he eastern Mediterranean is in flames. Ethnic and religious conflicts are tearing apart most of the countries of the Southern rim with Muslim sects locked in intractable and bloody religious wars that pit Shiites against Sunnis. In their ferocity and irrationality, these complex struggles are eerily reminiscent to what Europe endured in the 16th- and 17th-centuries, when religious and secular forces did battle.
Little is left of the 2011 Arab Spring, so warmly welcomed at the time and likened by some to the Liberal Progressive revolutions of Europe in 1848.
But context is useful.
It took two decades for the 1848 revolutionaries to achieve their progressive political objectives — with American Civil War playing an indirect but facilitating role. One by one, the conservative and reactionary governments that had dominated Europe for decades collapsed ignominiously, replaced by parliamentary democracies. These incipient democracies slowly transformed the Old Continent’s political landscape.
As in 1848, today’s civil, political and religious unrest go hand in hand with an unprecedented economic recession, the deepest in at least a generation. Collapsing standards of living, sharp decreases in employment, and a drop-off in industrial and agricultural production are weighing down whole regions. Food prices have risen explosively.
Muslim states have all been affected by the turmoil. Syria’s GDP has fallen by well over 50 percent during the last three years of civil war. Libya and Tunisia are also struggling badly.
But the Egyptian situation is dire: GDP, which grew at a satisfactory rate of about four percent annually through the 1990s and early 2000s has fallen off by nearly 25 percent in recent years and now hovers around $200 billion, down from $245 billion in 2006. Were it not for military aid from the United States and financial credits granted by still-rich oil producing Arab states including Kuwait, Saudi Arabia and Qatar, Egypt would be bankrupt — a situation it has faced several times over the last 150 years (in 1876, Egypt’s ruined finances were places under joint British-French control). In theory, its currency reserves have only months left. If resources from powerful multilateral institutions such as the World Bank and the International Monetary Fund are withheld, Egypt could find itself at a standstill.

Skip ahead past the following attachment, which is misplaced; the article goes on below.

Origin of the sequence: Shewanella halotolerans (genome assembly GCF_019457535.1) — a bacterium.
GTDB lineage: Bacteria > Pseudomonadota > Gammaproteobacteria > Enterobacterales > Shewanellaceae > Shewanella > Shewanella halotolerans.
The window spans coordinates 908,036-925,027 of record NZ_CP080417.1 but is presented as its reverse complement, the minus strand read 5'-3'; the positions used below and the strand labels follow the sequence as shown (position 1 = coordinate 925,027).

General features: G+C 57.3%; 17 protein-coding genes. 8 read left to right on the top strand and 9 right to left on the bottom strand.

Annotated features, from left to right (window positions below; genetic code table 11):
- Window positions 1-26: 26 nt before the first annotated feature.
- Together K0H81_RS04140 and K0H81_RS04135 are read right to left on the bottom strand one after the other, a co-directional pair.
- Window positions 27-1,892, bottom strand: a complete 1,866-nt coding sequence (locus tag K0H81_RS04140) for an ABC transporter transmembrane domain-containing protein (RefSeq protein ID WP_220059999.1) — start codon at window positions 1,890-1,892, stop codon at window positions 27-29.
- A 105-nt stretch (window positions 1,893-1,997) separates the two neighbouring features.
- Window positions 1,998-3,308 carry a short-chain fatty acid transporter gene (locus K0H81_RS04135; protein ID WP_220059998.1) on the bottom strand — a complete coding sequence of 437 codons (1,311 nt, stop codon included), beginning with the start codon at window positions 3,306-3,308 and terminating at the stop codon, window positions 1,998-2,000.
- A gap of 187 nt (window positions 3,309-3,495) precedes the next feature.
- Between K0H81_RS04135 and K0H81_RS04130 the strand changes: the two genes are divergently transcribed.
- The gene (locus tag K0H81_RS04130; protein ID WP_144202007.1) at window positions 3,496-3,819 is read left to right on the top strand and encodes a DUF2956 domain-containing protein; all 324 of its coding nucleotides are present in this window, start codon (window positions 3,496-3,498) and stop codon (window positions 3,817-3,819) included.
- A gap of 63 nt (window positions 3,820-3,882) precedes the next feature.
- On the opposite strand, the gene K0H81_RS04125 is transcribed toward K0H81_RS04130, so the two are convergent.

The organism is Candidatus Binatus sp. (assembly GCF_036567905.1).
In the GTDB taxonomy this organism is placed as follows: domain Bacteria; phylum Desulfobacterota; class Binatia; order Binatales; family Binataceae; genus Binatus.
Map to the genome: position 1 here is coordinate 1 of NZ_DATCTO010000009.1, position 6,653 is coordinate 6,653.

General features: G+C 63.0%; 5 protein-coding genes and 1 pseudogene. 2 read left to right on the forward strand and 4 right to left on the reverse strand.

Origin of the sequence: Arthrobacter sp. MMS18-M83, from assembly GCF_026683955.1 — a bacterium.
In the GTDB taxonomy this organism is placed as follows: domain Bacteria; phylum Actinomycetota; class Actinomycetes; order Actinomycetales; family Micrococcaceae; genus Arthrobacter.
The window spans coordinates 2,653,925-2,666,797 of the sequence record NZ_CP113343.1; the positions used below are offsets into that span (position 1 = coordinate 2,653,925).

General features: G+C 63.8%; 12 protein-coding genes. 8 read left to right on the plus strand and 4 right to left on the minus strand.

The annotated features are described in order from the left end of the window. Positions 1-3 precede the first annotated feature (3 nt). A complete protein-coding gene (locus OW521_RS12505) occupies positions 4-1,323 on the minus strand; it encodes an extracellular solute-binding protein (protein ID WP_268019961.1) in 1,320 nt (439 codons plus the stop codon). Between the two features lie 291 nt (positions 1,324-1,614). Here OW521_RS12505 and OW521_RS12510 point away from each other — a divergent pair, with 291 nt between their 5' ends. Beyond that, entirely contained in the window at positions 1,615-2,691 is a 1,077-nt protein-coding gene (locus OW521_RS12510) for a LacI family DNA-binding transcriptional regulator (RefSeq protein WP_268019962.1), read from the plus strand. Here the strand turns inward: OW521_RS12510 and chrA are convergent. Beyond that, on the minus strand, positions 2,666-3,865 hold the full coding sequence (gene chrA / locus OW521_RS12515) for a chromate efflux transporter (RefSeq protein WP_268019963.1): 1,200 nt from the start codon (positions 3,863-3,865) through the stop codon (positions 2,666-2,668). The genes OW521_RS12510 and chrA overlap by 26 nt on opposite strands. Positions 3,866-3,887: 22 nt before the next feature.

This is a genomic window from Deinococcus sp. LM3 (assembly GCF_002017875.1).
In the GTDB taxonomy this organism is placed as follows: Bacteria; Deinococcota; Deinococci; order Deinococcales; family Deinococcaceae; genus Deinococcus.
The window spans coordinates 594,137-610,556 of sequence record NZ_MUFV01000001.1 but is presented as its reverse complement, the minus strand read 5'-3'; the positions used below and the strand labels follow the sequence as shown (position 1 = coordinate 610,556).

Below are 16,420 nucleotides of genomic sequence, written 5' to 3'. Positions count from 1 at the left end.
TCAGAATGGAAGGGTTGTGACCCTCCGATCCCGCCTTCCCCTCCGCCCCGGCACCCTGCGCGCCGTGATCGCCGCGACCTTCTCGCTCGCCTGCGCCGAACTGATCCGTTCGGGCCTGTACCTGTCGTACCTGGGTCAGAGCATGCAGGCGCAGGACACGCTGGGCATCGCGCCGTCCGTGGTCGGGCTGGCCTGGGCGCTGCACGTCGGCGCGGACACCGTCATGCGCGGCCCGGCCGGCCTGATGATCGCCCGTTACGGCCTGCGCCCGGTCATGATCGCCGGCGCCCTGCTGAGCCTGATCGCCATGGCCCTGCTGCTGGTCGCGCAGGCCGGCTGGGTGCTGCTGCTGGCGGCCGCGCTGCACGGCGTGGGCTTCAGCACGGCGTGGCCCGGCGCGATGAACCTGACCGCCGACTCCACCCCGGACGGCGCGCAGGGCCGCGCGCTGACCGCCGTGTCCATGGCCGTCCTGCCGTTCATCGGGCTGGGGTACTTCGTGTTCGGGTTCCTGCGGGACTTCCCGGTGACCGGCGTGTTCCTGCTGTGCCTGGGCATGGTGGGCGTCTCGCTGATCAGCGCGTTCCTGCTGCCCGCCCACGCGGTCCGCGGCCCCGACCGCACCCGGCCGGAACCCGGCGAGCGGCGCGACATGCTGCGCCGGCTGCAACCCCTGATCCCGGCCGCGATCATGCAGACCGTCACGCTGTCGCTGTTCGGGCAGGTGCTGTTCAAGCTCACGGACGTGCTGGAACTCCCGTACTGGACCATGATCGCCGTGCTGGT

Its balance of trade was in the red by $35 billion in 2011, with the figure expected to rise to $60 billion in 2013. Official foreign debt totals are estimated at around $40 billion — though that figure represents just a fraction of Egypt’s overall foreign debt.
Most worrisome is the bill for food imports, mainly wheat and corn, which cost the country more than $35 billion. Rising food prices were a key trigger mechanism behind the Arab Spring, which had a vast bread riot component — though it remains the least recognized and discussed reason for public exasperation.
Commodity price increases for grain and other food staples began in 2002 and have dramatically reduced purchasing power in all states that depend on grain and other food imports. Egypt imports around two million tons of wheat a year, about 18 percent of its total wheat consumption. Agricultural import costs (maize, Soya, and others) have drained public resources, forcing a reduction in wheat subsidies that may be abolished before year’s end.
Yet the poor have become poorer, and more dependant than ever those same subsidies. The United Nations has already warned of the prospect of deepening food shortages if the if civil unrest continues, with the lack of food only worsening the overall security picture. This bleak picture applies to most of the states in the region and goes a long way in explaining why refugees continue to flow northward despite the European recession. It’s a Mediterranean catastrophe in full swing, with no end in sight.
Nor is there a safe harbor for those caught in the Med-storm. Greece has been pushed into depression along with Cyprus and Slovenia, and to a lesser extent Spain and Portugal. Major countries like Italy and France remain at risk.
The depth and spread of the economic crisis affecting the Mediterranean basin, though it varies by country, is unprecedented. Forecasts now predict a slight European upturn in Europe, and a social democratic victory in Germany’s fall elections could usher in the introduction of pro-growth euro policies.
But on Mediterranean’s poorer side, economic realities mean there’s little to look forward to. This stark truth — that many Egyptians can no longer afford their lives, and their food — underlies the media-friendly image of a country afflicted by waves of political and religious strife.